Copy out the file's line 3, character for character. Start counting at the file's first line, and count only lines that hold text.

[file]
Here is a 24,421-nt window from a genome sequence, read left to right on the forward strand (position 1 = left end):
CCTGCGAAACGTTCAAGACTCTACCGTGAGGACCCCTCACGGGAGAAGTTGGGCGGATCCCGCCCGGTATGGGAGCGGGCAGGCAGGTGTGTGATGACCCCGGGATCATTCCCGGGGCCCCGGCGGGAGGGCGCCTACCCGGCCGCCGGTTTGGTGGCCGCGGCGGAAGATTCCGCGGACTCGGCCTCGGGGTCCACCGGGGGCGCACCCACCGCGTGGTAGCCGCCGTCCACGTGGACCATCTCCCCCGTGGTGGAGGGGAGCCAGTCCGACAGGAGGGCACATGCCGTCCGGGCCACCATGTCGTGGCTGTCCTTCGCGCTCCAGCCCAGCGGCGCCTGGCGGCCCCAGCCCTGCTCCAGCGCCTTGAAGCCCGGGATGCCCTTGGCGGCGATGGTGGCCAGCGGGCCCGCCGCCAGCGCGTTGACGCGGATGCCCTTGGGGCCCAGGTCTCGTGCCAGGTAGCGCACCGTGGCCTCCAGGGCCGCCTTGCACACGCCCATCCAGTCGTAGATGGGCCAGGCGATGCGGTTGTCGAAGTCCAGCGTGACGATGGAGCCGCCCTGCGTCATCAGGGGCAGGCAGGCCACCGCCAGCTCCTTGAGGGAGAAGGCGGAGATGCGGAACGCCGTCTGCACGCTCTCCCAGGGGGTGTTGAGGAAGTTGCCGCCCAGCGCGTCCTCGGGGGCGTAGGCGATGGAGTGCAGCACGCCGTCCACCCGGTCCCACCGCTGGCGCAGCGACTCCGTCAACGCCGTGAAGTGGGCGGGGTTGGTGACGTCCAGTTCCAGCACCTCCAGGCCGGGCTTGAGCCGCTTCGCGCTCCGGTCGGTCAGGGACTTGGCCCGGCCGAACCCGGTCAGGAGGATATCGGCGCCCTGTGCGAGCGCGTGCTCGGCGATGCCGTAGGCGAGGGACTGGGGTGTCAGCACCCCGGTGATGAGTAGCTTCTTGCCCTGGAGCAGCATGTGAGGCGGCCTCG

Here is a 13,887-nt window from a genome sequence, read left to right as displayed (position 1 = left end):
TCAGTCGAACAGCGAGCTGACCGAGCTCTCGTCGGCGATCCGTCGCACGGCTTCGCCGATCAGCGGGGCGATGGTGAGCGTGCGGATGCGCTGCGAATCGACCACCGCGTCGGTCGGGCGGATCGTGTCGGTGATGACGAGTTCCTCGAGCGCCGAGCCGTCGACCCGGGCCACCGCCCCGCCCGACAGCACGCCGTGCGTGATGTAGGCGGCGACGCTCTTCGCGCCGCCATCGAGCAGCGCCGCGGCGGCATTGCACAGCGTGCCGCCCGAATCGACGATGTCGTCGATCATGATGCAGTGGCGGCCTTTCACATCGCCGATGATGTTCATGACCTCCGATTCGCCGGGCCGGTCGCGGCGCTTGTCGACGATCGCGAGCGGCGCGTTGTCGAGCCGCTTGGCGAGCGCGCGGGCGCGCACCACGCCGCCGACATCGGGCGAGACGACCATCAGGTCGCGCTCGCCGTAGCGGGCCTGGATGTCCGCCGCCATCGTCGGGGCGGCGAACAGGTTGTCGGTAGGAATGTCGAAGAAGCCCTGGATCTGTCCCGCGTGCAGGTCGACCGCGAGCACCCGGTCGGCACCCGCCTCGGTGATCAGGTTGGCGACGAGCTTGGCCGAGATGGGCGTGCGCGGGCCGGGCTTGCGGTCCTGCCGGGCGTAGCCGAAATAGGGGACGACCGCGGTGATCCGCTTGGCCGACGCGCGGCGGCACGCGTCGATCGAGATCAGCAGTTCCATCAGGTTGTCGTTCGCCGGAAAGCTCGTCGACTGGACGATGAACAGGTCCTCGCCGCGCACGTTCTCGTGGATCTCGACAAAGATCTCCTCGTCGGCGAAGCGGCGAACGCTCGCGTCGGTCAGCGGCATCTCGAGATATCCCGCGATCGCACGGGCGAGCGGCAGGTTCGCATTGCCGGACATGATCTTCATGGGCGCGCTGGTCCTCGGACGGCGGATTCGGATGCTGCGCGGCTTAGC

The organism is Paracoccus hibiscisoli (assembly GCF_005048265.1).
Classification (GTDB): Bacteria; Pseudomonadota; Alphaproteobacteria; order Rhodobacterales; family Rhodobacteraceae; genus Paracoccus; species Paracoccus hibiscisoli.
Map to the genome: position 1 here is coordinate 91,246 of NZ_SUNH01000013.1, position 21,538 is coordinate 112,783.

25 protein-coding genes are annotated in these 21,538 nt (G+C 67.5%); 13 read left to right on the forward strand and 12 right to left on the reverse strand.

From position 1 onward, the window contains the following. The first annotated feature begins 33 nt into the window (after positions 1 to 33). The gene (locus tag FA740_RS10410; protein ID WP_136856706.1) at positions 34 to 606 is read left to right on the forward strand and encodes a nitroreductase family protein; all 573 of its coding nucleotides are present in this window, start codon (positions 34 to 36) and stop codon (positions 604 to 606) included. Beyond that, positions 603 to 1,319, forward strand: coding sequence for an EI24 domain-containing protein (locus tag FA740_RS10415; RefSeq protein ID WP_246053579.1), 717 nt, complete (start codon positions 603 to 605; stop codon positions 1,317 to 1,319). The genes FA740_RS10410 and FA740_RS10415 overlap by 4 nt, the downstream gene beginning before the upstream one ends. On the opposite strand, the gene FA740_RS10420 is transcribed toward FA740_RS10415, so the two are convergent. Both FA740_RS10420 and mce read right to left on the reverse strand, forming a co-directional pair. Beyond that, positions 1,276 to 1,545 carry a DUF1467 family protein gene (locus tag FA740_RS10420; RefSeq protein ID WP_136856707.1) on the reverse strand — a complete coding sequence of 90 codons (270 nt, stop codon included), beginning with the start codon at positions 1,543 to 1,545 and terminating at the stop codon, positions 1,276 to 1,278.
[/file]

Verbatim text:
Here is a 13,887-nt window from a genome sequence, read left to right as displayed (position 1 = left end):